“We’re holding organized retail theft crime rings accountable for the harm to retailers, their employees and customers who are often traumatized by these crimes,” said DA Stephan. “Meeting with managers at stores in the county strengthens relationships and lines of communication that can help us build strong criminal cases to reduce this type of theft. We are committed to stop organized criminal rings from stealing large amounts of goods from small and large businesses with the intent to resell them, particularly through unregulated online marketplaces.”

The DA’s visit to the store is one of several being made at retail businesses in the county.  The National District Attorney Association and the Retail Industry Leaders Association (RILA) announced National Store Walk Month recently with the goal of local prosecutors and retailers coming together to strengthen relationships and open direct lines of communication. DA Stephan or Deputy District Attorneys from her office are also participating in store walks at Home Depot, Dick’s Sporting Goods, Target, Walmart, and Lowes stores.

In addition, DA Stephan toured Sunny Perfumes last week in San Ysidro, a small business that has also been targeted by retail thieves. The owner, Sunil Gakhreja, says he’s spent thousands of dollars repairing smashed windows and adding metal shutters for security and has had to move his more expensive items to the back of the store, making it more difficult for thieves to steal them. He also says that in addition to the loss of inventory to theft, criminals have threatened and even attacked his employees.

The DA also announced the assignment of specific prosecutors who will handle all organized retail theft cases that are submitted to the DA’s Office in various jurisdictions. They will be focusing on stopping the organized theft crews and identifying the habitual offenders to try to assist large and small businesses who are struggling with the explosion of retail theft. The prosecutors will coordinate with stores to focus on the most serious offenders.

In a one-year period, the DA filed criminal cases involving organized retail theft against 77 defendants. In February of this year, two men were sentenced for a series of brazen organized retail theft crimes where multiple Sunglass Hut store locations were targeted, resulting in a reported loss of $238,847. Hundreds of pairs of sunglasses were stolen from nine Sunglass Hut store locations, some of which were targeted more than once.  The defendants also targeted other high-end stores, stealing more than $4,000 in shoes from Nordstrom Rack, more than $7,000 in merchandise from Bloomingdales, and over $6,000 in jackets from Burberry. The defendants were both sentenced to 44 months in state prison.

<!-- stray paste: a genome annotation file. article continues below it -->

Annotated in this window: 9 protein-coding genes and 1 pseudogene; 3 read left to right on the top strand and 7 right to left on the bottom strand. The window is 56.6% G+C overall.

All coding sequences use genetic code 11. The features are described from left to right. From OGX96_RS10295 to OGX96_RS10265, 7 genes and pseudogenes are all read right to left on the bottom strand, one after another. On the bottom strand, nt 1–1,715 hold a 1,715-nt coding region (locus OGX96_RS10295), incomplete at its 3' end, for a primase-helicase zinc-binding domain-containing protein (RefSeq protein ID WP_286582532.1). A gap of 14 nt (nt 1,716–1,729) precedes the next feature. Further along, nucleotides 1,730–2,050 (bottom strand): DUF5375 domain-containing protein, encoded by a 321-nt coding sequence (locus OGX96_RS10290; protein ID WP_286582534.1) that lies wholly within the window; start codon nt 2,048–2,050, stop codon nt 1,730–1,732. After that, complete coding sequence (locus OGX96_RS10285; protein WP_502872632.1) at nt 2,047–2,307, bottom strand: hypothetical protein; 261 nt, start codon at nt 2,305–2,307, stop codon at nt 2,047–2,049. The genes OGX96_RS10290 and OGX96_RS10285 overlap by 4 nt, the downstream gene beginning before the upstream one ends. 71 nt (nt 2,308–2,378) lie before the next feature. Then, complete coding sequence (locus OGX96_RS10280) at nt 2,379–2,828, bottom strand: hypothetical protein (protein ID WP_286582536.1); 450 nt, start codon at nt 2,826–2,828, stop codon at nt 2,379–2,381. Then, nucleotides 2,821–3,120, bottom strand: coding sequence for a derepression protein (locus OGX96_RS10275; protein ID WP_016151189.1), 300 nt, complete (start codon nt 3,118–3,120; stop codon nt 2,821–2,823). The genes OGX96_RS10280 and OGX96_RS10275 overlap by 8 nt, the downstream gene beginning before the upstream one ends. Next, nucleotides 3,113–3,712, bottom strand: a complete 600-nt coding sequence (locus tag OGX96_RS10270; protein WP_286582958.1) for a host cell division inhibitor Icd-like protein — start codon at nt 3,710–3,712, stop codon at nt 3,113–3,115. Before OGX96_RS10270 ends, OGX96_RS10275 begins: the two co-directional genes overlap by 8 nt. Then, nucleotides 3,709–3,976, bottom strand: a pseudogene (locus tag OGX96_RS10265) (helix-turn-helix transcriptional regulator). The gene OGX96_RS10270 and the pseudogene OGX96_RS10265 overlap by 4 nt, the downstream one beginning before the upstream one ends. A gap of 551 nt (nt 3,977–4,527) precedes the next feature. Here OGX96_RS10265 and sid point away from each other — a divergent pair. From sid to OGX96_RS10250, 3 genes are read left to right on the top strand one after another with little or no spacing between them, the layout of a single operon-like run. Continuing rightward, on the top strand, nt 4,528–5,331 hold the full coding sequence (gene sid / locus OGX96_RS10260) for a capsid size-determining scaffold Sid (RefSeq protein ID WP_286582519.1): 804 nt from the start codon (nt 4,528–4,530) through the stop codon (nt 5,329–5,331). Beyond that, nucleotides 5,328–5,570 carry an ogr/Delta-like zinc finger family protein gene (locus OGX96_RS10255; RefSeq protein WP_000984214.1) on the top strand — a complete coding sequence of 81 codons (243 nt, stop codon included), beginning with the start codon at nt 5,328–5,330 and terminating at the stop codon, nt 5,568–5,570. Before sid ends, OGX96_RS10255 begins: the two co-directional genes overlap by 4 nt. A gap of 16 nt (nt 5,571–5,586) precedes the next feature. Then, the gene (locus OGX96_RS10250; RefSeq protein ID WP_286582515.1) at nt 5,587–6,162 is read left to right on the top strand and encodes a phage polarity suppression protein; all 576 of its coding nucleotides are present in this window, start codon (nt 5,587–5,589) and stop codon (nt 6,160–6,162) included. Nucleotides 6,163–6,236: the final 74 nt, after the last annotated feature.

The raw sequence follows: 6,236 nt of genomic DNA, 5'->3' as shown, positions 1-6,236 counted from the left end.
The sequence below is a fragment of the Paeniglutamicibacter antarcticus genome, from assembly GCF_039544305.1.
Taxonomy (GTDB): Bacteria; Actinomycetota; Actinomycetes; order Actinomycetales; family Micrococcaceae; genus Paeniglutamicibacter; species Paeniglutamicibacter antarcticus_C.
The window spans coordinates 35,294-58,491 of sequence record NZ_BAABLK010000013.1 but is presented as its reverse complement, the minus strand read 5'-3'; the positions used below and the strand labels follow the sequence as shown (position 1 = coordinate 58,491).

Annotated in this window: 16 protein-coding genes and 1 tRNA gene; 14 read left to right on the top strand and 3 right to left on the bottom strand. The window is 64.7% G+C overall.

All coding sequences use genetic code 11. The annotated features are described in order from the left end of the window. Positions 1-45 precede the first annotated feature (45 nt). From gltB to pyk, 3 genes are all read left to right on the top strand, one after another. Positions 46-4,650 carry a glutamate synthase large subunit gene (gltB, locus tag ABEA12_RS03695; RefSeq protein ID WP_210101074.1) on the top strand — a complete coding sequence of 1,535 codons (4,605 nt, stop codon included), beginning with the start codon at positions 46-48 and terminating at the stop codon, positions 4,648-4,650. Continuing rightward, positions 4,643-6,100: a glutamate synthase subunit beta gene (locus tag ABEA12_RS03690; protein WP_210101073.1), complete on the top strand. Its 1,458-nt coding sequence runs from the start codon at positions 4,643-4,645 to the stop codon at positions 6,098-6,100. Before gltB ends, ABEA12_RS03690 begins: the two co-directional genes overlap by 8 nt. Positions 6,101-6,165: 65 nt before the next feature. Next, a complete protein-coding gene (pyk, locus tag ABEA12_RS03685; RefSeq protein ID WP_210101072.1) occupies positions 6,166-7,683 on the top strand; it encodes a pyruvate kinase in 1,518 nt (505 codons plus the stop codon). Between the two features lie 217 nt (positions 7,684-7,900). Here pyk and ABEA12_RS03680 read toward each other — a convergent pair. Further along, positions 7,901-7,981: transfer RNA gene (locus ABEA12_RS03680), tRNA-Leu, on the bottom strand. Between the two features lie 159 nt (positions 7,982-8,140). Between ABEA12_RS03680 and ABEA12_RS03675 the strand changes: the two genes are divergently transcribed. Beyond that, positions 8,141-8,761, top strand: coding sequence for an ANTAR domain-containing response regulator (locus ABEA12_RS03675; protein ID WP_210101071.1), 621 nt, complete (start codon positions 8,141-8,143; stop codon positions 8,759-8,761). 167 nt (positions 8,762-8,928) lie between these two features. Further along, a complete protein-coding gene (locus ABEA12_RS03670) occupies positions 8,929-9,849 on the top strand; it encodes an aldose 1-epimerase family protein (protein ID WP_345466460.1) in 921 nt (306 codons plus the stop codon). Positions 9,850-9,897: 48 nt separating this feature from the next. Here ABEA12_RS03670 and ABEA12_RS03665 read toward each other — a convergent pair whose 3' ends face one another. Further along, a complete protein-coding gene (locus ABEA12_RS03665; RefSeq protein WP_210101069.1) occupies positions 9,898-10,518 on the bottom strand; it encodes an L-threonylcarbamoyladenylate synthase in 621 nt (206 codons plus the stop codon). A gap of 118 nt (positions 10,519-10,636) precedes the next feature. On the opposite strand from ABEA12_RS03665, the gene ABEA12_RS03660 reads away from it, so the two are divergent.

The National Retail Federation (NRF) reported that external theft, which includes organized retail crime, is the primary driver of retail “shrink.” NRF’s National Retail Security Survey released earlier this year revealed that organized retail theft reached $94.5 billion in 2021, with retailers reporting an increase in violence and aggression associated with these crimes. The National Chamber of Commerce says 25 percent of small businesses report raising prices because of shoplifting and some retailers have been forced to shutter locations in response to rampant theft.

DA Brings Fight Against Organized Retail Theft Rings to the National Stage

San Diego County District Attorney Summer Stephan joined the U.S. Chamber of Commerce for a virtual panel discussion on Thursday to strategize on ways to stop organized retail crime, which has spiked significantly in the past five years. This theft is perpetrated by organized criminal rings that steal large amounts of goods from businesses of all types and sizes with the intent to resell them, particularly through unregulated online marketplaces.

During the event, DA Stephan discussed the importance of building partnerships with businesses and law enforcement similar to the strong collaboration that we have in the San Diego Organized Retail Crimes Alliance (ORCA), keeping employees and shoppers safe, and closing loopholes in laws that fail to bring accountability for serial theft and organized crime.

“I appreciate the U.S. Chamber of Commerce inviting us to join them to shine a light on this public safety issue that is wreaking havoc on small and large businesses and making employees and customers feel unsafe,” DA Stephan said. “We were also able to share best practices from San Diego County on holding these organized crime rings accountable while fighting to fix outdated state and federal laws that allow the unregulated sale of stolen goods online and provide little recourse to stop repeat offenders.”

In a recent San Diego case, two thieves were prosecuted for 42 felony counts of looting, grand theft, and burglary for breaking into ULTA Beauty, Nordstrom Rack and other stores during nighttime hours.

DA Stephan has taken a tough stance against organized retail thieves and is continuing to explore additional ways to hold these criminals accountable amid high-profile smash and grabthefts across California. Stephan participated in a similar roundtable discussion earlier this summer with the Retail Industry Leaders Association and the National District Attorneys Association.

Beginning in 2019, with the passage of Californias Organized Retail Theft Law (PC 490.4), the San Diego DAs Office began a partnership with the California Highway Patrols Organized Retail Theft team of special investigators. Since that time, a number of successful prosecutions have occurred. Crews of thieves coming to San Diego from other parts of the California have been prosecuted in a single case for all crimes they committed against retail stores up and down the state.

National retail groups estimate retail theft losses to be in the tens of billions of dollars each year. Locally, San Diego County has not yet seen any of the larger smash and grab” incidents, but instead thefts are increasingly carried out by organized crews of thieves who are traveling around the state and hitting store after store of whatever they specialize in or whatever is in demand like fragrances, tools and electronics. Law enforcement is arresting some thieves who are San Diego residents but say at least half of them are not local residents and only come to San Diego to steal.